JPMorgan loss sets off call for rigorous regulation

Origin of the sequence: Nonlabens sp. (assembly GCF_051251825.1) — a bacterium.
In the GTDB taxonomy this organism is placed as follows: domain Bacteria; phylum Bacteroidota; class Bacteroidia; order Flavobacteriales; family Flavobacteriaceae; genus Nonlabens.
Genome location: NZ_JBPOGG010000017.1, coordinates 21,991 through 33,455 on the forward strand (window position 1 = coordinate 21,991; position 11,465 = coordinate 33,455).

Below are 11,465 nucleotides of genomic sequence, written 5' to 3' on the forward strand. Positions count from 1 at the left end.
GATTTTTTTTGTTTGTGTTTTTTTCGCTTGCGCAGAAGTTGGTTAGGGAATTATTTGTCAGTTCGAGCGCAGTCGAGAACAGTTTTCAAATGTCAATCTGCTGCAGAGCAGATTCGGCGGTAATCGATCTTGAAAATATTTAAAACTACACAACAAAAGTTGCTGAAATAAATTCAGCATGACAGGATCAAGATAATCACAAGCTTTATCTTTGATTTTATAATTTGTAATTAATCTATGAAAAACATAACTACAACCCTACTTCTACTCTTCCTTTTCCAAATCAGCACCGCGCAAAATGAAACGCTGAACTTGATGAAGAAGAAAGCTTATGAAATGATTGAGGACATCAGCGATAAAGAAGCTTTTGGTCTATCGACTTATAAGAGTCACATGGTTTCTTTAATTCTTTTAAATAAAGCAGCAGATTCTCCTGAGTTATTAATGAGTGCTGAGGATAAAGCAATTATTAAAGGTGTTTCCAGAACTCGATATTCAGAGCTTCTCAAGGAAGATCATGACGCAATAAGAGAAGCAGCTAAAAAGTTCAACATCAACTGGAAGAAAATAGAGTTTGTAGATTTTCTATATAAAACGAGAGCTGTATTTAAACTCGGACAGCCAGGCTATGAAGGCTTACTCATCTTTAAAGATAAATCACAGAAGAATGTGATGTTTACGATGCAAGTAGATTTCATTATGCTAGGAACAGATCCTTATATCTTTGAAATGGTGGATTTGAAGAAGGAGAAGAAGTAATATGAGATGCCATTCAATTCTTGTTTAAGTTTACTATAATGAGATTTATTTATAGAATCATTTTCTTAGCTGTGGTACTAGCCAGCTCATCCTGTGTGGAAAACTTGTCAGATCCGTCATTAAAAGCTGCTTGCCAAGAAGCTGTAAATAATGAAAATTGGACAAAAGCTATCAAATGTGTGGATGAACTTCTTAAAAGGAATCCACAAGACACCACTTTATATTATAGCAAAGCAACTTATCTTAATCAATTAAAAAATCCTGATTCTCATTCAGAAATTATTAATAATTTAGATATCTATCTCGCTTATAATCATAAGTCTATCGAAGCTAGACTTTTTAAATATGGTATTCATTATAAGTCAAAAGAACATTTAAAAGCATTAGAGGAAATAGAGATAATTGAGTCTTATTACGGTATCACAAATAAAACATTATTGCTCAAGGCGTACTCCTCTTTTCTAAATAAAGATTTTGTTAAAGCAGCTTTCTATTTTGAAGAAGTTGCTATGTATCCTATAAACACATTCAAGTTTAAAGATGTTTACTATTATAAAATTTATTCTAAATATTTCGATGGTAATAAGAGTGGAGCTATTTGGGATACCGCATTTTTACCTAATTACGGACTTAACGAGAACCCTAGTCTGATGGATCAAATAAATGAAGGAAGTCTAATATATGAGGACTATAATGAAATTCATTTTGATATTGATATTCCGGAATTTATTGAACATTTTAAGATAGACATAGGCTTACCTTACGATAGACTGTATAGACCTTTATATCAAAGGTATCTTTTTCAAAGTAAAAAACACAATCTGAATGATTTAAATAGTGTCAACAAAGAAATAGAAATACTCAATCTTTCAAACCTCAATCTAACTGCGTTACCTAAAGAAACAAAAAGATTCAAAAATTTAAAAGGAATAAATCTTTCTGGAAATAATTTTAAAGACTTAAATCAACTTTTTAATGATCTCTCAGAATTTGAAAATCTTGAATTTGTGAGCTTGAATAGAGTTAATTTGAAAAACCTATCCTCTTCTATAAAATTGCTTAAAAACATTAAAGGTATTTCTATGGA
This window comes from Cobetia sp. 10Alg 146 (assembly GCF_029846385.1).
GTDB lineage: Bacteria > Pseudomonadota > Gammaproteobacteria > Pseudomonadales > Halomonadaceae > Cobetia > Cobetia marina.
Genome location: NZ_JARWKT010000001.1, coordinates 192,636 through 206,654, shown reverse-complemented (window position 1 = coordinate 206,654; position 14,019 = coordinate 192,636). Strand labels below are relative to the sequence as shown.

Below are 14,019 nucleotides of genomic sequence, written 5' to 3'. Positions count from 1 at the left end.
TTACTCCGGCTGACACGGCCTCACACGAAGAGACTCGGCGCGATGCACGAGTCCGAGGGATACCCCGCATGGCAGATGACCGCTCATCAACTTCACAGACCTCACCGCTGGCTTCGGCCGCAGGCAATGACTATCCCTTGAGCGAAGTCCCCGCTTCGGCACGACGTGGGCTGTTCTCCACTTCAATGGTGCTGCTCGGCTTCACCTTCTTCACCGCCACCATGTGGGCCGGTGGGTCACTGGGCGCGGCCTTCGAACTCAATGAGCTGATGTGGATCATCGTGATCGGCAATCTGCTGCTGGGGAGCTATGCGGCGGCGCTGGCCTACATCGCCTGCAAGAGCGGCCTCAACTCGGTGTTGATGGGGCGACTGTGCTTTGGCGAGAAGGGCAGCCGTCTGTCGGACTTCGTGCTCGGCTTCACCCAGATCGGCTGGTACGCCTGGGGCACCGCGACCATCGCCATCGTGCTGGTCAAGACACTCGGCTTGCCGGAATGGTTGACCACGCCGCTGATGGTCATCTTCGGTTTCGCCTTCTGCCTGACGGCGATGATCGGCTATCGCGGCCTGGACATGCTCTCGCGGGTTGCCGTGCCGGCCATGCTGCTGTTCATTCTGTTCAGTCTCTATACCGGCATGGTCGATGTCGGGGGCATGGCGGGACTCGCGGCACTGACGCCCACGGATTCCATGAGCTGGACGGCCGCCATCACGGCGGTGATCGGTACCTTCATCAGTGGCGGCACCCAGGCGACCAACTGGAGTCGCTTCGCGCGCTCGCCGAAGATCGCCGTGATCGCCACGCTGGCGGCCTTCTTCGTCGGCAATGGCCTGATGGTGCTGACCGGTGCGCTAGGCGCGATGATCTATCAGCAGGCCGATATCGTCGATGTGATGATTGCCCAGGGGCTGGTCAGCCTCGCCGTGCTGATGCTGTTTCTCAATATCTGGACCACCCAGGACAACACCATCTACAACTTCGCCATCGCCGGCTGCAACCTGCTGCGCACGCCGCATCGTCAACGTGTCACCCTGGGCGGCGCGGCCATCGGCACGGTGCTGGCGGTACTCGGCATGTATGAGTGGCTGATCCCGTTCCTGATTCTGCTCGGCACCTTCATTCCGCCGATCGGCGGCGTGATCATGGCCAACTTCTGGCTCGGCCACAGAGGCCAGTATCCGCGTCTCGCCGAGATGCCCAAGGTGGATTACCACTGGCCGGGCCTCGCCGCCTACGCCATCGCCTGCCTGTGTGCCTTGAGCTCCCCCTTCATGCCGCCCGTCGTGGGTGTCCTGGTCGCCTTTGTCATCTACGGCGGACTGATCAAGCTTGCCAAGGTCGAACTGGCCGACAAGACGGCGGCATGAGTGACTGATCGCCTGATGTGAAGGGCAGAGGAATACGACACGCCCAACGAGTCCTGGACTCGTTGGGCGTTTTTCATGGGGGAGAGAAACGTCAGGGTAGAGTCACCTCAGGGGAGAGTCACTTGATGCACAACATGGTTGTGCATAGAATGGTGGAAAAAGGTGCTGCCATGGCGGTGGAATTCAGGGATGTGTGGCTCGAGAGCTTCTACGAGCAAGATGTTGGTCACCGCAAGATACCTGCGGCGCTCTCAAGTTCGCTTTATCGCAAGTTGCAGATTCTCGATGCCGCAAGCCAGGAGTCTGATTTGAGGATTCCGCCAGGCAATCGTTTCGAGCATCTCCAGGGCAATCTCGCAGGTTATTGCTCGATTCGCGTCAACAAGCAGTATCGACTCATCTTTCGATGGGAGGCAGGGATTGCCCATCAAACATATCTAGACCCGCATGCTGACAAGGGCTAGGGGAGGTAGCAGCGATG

A surprise $2 billion trading loss by a division of JPMorgan Chase announced Thursday triggered calls today for tougher regulation of banks three years after their near-death experience in the financial crisis. Stock in the bank, the largest in the United States, lost 8% of its value in minutes on Wall Street, and other American and British banks suffered heavy losses as well. JPMorgan Chase says it lost the $2 billion in a trading group designed to manage the risks that it takes with its own money. CEO Jamie Dimon says the bank's strategy was "egregious" and poorly monitored. The disclosure came as a shock to stock analysts and quickly revived debate about whether banks can be trusted to handle risk on their own in the age of "too big to fail." "The argument that financial institutions do not need the new rules to help them avoid the irresponsible actions that led to the crisis of 2008 is at least $2 billion harder to make today," says Rep. Barney Frank, D-Mass. Frank, the retiring Democratic leader of the House Financial Services Committee, says in a statement that the revelation runs counter to JPMorgan's narrative "blaming excessive regulation for the woes of financial institutions." Dimon has been among Wall Street's most outspoken critics of efforts to regulate the financial industry more heavily. Read the full story by The Associated Press here.
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